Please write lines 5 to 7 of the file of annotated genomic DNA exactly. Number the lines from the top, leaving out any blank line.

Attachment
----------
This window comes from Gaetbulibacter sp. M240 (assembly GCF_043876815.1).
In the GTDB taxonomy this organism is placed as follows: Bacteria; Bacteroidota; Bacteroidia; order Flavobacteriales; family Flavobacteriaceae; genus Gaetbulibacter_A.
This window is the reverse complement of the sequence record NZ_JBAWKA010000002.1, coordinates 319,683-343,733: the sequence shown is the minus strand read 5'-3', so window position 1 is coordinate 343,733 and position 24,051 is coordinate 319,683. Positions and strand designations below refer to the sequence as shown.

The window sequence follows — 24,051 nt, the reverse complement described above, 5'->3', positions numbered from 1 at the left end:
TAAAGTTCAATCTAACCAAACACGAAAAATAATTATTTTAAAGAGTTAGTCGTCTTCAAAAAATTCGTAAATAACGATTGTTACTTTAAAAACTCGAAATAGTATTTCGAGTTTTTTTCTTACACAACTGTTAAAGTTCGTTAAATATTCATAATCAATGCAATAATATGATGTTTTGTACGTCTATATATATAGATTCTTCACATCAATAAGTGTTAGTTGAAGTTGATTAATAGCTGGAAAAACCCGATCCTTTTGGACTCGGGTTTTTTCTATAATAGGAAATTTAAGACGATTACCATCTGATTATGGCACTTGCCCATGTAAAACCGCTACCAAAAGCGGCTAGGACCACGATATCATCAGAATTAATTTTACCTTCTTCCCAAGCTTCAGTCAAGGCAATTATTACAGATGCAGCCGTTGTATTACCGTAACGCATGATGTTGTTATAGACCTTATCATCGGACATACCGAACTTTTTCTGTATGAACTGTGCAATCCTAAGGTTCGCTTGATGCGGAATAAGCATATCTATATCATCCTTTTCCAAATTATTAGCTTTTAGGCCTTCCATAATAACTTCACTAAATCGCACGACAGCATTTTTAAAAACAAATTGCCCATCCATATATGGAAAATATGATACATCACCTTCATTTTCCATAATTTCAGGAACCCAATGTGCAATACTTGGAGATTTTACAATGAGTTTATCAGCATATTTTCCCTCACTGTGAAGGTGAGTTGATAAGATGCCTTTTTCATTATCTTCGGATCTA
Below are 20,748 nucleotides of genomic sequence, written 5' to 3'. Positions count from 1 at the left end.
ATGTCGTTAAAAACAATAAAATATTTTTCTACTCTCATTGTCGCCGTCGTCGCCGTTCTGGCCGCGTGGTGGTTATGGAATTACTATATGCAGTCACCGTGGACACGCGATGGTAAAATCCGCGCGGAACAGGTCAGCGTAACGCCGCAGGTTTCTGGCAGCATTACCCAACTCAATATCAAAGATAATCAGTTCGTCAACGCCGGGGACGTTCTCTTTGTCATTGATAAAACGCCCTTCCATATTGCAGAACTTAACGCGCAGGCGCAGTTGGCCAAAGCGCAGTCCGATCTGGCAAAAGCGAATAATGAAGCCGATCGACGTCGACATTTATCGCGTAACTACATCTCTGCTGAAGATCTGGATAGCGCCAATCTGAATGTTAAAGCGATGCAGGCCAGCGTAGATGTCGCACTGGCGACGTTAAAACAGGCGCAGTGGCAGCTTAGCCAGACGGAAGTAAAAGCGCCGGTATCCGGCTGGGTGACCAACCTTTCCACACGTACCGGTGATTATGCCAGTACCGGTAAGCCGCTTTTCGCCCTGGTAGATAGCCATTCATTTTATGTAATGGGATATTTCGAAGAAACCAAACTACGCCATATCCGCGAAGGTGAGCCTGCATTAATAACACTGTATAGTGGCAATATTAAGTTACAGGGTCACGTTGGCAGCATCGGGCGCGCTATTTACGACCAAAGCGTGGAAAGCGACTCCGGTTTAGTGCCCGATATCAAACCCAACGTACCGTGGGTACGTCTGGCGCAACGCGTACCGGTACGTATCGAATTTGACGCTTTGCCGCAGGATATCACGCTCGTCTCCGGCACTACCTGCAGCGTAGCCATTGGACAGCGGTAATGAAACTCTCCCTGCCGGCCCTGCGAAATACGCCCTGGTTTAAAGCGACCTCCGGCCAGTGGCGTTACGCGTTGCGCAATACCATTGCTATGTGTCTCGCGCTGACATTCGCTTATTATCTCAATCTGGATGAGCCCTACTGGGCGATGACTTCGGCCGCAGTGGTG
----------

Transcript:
TAAAGTTCAATCTAACCAAACACGAAAAATAATTATTTTAAAGAGTTAGTCGTCTTCAAAAAATTCGTAAATAACGATTGTTACTTTAAAAACTCGAAATAGTATTTCGAGTTTTTTTCTTACACAACTGTTAAAGTTCGTTAAATATTCATAATCAATGCAATAATATGATGTTTTGTACGTCTATATATATAGATTCTTCACATCAATAAGTGTTAGTTGAAGTTGATTAATAGCTGGAAAAACCCGATCCTTTTGGACTCGGGTTTTTTCTATAATAGGAAATTTAAGACGATTACCATCTGATTATGGCACTTGCCCATGTAAAACCGCTACCAAAAGCGGCTAGGACCACGATATCATCAGAATTAATTTTACCTTCTTCCCAAGCTTCAGTCAAGGCAATTATTACAGATGCAGCCGTTGTATTACCGTAACGCATGATGTTGTTATAGACCTTATCATCGGACATACCGAACTTTTTCTGTATGAACTGTGCAATCCTAAGGTTCGCTTGATGCGGAATAAGCATATCTATATCATCCTTTTCCAAATTATTAGCTTTTAGGCCTTCCATAATAACTTCACTAAATCGCACGACAGCATTTTTAAAAACAAATTGCCCATCCATATATGGAAAATATGATACATCACCTTCATTTTCCATAATTTCAGGAACCCAATGTGCAATACTTGGAGATTTTACAATGAGTTTATCAGCATATTTTCCCTCACTGTGAAGGTGAGTTGATAAGATGCCTTTTTCATTATCTTCGGATCTA
Below are 20,748 nucleotides of genomic sequence, written 5' to 3'. Positions count from 1 at the left end.
ATGTCGTTAAAAACAATAAAATATTTTTCTACTCTCATTGTCGCCGTCGTCGCCGTTCTGGCCGCGTGGTGGTTATGGAATTACTATATGCAGTCACCGTGGACACGCGATGGTAAAATCCGCGCGGAACAGGTCAGCGTAACGCCGCAGGTTTCTGGCAGCATTACCCAACTCAATATCAAAGATAATCAGTTCGTCAACGCCGGGGACGTTCTCTTTGTCATTGATAAAACGCCCTTCCATATTGCAGAACTTAACGCGCAGGCGCAGTTGGCCAAAGCGCAGTCCGATCTGGCAAAAGCGAATAATGAAGCCGATCGACGTCGACATTTATCGCGTAACTACATCTCTGCTGAAGATCTGGATAGCGCCAATCTGAATGTTAAAGCGATGCAGGCCAGCGTAGATGTCGCACTGGCGACGTTAAAACAGGCGCAGTGGCAGCTTAGCCAGACGGAAGTAAAAGCGCCGGTATCCGGCTGGGTGACCAACCTTTCCACACGTACCGGTGATTATGCCAGTACCGGTAAGCCGCTTTTCGCCCTGGTAGATAGCCATTCATTTTATGTAATGGGATATTTCGAAGAAACCAAACTACGCCATATCCGCGAAGGTGAGCCTGCATTAATAACACTGTATAGTGGCAATATTAAGTTACAGGGTCACGTTGGCAGCATCGGGCGCGCTATTTACGACCAAAGCGTGGAAAGCGACTCCGGTTTAGTGCCCGATATCAAACCCAACGTACCGTGGGTACGTCTGGCGCAACGCGTACCGGTACGTATCGAATTTGACGCTTTGCCGCAGGATATCACGCTCGTCTCCGGCACTACCTGCAGCGTAGCCATTGGACAGCGGTAATGAAACTCTCCCTGCCGGCCCTGCGAAATACGCCCTGGTTTAAAGCGACCTCCGGCCAGTGGCGTTACGCGTTGCGCAATACCATTGCTATGTGTCTCGCGCTGACATTCGCTTATTATCTCAATCTGGATGAGCCCTACTGGGCGATGACTTCGGCCGCAGTGGTG